What’s coming in libpmemobj

In my last post I’ve made a promise to share our plans for the near future. So here it is: 4 ideas that we are planning to ship with the upcoming version of libpmemobj.

Please note that most of our plans related to libpmemobj are available on our github issues page with the “Feature” label. Feel free to join the discussion!

Reserve/Initialize/Publish work-flow

Many of persistent memory programming models proposed by researchers [1, 2] provide a different transactional semantics compared to libpmemobj. In the simplest terms, they allow the programmer to reserve and initialize memory anywhere in the code and publish that object inside of a transaction.

/* create an object reservation and fill it with data */
TOID(int) my_data = POBJ_RESERVE(pop, int);
*D_RW(my_data) = 5;

TX_BEGIN(pop) { /* you can publish objects as a part of a transaction */ TX_PUBLISH(D_RW(root)->data, my_data); } TX_END

/* you can also cancel the reservation */ POBJ_CANCEL(my_data);

We are adopting this approach in libpmemobj for improved flexibility of our API. There are many, otherwise impossible, constructs that this enables. For example, you can reserve and initialize objects from multiple threads but publish them in a single transaction.

The reserve function is also much quicker than the full allocation because it operates exclusively on the transient state - in those terms it’s equivalent to a normal libc malloc().

Github issue link: https://github.com/pmem/issues/issues/415

Asynchronous transaction cleanup

The pmemobj library, while designed with multi-threading in mind, doesn’t do any background work on its own. And that’s good, a library shouldn’t create threads, but there are opportunities where parallelization of algorithms that underpin libpmemobj is relatively easy and wouldn’t affect the user at all.

One of those opportunities is background cleanup of leftovers after a transaction has committed (the post-commit phase). This cleanup can get quite expensive for long-running transactions that performed a lot of ‘free’ operations, and it’s almost irrelevant when that cleanup is actually performed.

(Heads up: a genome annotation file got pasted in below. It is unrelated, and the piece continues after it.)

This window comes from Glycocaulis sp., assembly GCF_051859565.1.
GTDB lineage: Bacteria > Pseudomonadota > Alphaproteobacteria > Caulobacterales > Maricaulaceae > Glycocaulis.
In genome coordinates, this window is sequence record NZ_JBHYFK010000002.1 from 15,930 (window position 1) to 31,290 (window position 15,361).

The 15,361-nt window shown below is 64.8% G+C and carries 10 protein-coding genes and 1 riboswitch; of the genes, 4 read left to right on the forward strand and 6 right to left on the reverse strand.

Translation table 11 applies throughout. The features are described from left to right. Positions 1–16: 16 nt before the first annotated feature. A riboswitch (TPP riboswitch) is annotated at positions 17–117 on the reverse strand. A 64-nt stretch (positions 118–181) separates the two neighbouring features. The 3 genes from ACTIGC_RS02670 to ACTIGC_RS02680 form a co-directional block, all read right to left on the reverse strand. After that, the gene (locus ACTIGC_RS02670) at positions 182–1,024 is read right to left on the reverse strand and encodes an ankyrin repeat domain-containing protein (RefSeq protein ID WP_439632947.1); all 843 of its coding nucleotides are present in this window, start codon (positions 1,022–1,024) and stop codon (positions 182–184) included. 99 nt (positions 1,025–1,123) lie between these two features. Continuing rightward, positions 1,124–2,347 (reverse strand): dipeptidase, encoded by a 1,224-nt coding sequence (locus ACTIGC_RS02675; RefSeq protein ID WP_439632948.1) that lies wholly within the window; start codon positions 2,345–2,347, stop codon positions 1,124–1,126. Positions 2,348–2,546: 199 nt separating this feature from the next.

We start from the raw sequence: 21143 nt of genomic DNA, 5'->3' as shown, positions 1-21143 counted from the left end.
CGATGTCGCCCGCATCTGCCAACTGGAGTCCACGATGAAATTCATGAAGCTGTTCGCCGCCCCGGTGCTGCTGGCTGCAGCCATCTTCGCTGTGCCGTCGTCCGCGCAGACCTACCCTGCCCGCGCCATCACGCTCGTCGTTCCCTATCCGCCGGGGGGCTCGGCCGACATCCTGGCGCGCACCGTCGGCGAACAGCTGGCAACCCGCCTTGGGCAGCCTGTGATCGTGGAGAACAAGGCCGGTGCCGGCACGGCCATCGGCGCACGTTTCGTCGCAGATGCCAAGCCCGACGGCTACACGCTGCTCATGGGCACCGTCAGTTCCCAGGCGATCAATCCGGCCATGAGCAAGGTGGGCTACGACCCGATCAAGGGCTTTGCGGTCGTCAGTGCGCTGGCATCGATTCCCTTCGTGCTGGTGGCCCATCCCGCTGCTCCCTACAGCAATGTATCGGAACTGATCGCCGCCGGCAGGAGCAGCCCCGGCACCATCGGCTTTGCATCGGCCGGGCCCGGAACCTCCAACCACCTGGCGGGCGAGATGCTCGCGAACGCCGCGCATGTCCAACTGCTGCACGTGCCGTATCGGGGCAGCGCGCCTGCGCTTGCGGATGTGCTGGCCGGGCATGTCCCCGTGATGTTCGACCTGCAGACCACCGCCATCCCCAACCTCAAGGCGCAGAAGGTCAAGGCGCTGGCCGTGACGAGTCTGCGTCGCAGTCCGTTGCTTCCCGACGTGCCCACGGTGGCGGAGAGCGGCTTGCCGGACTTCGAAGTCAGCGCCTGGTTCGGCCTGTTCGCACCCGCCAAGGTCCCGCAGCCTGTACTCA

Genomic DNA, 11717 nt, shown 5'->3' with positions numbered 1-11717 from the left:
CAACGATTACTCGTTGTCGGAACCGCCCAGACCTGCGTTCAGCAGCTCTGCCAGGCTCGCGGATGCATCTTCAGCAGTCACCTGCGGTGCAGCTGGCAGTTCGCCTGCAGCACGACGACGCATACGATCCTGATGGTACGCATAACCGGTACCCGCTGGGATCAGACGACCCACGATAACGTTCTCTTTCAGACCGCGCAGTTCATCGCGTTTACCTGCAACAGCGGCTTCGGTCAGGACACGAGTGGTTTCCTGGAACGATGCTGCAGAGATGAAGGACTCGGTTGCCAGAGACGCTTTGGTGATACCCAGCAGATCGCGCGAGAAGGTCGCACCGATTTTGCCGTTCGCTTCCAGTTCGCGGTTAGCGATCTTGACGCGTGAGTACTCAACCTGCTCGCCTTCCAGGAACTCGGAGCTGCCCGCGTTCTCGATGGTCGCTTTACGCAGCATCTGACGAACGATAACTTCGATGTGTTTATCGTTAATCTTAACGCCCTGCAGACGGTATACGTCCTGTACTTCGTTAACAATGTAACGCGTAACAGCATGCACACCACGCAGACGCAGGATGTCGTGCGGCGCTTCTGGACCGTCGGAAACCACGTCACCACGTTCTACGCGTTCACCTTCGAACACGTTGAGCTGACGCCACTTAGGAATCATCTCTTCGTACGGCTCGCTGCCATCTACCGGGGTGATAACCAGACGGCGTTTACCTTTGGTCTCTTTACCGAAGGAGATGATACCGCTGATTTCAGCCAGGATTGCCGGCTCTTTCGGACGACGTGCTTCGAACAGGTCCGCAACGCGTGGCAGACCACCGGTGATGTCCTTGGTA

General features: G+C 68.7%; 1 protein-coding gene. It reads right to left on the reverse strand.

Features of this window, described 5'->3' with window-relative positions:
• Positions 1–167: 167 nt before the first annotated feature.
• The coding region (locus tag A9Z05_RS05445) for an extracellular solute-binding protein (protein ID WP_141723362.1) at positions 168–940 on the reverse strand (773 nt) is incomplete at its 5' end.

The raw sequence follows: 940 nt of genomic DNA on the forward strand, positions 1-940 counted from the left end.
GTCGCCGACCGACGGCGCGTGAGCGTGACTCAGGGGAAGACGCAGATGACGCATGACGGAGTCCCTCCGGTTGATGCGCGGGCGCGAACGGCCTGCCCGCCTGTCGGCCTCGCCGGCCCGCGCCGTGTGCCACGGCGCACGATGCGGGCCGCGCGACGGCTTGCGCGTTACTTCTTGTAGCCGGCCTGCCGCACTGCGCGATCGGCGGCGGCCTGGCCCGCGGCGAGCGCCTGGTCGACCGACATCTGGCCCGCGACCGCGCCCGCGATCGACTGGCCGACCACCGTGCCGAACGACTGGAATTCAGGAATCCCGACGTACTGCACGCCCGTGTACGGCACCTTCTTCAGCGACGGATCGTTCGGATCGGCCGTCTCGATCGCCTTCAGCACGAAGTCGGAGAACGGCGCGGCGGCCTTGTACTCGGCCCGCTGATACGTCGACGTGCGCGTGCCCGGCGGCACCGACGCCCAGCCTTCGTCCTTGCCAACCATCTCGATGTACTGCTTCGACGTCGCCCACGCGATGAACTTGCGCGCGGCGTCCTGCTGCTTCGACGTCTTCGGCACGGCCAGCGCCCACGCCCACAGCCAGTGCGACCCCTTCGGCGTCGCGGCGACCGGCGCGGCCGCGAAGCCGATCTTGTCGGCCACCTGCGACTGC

In order to maintain the “no library background workers” policy, the threads will be user-managed. More details in the link below.

Github issue link: https://github.com/pmem/issues/issues/381

Optimized bulk allocation

The allocation process inside of a transaction consists of 4 phases:

  • perform a transient block reservation
  • prepare block metadata
  • create redo log with ~3 entries that need to be modified in a fail-safe atomic way
  • perform the redo log mini-transaction

This last phase is also where the 90% of the time is spent, because that’s where the flushes are performed. And this is done for each and every allocation.

The idea is very simple: aggregate multiple allocations inside of a single redo log mini-transaction which will spread and alleviate the costs associated with the redo log across multiple allocations. This is only possible for transactions, and the optimization will be transparent to the users. I suspect that for some workloads this can double the throughput.

Github issue link: https://github.com/pmem/issues/issues/380

Improved, configurable, transaction cache

Transaction cache is the part of the undo logs in which we keep the snapshots of tiny modifications. For simplicity sake, the initial implementation has a fixed size of a single cache entry equal to 32 bytes and so all larger modifications have to perform an allocation. The cache currently looks like this:

struct cache_entry {
	uint64_t offset;
	uint64_t size;
	char data[N (= 32 bytes)];
};

struct cache { struct cache_entry entries[M = (~1000)]; };

This change is an evolution of this idea. The new cache will have a configurable size and dynamically sized entries, which means that a single cached snapshot will be more space efficient (1 byte snapshot won’t take 32 bytes of space) and the threshold that determines when to use the cache will be user configurable and limited only by the size of the entire cache.

Github issue link: https://github.com/pmem/issues/issues/378

References

[1] Atlas: Leveraging Locks for Non-volatile Memory Consistency https://www.hpl.hp.com/techreports/2013/HPL-2013-78.pdf

[2] Makalu: Fast Recoverable Allocation of Non-volatile Memory https://makalu.blogs.rice.edu/files/2016/09/oopsla2016-copyright-1s0zst5.pdf

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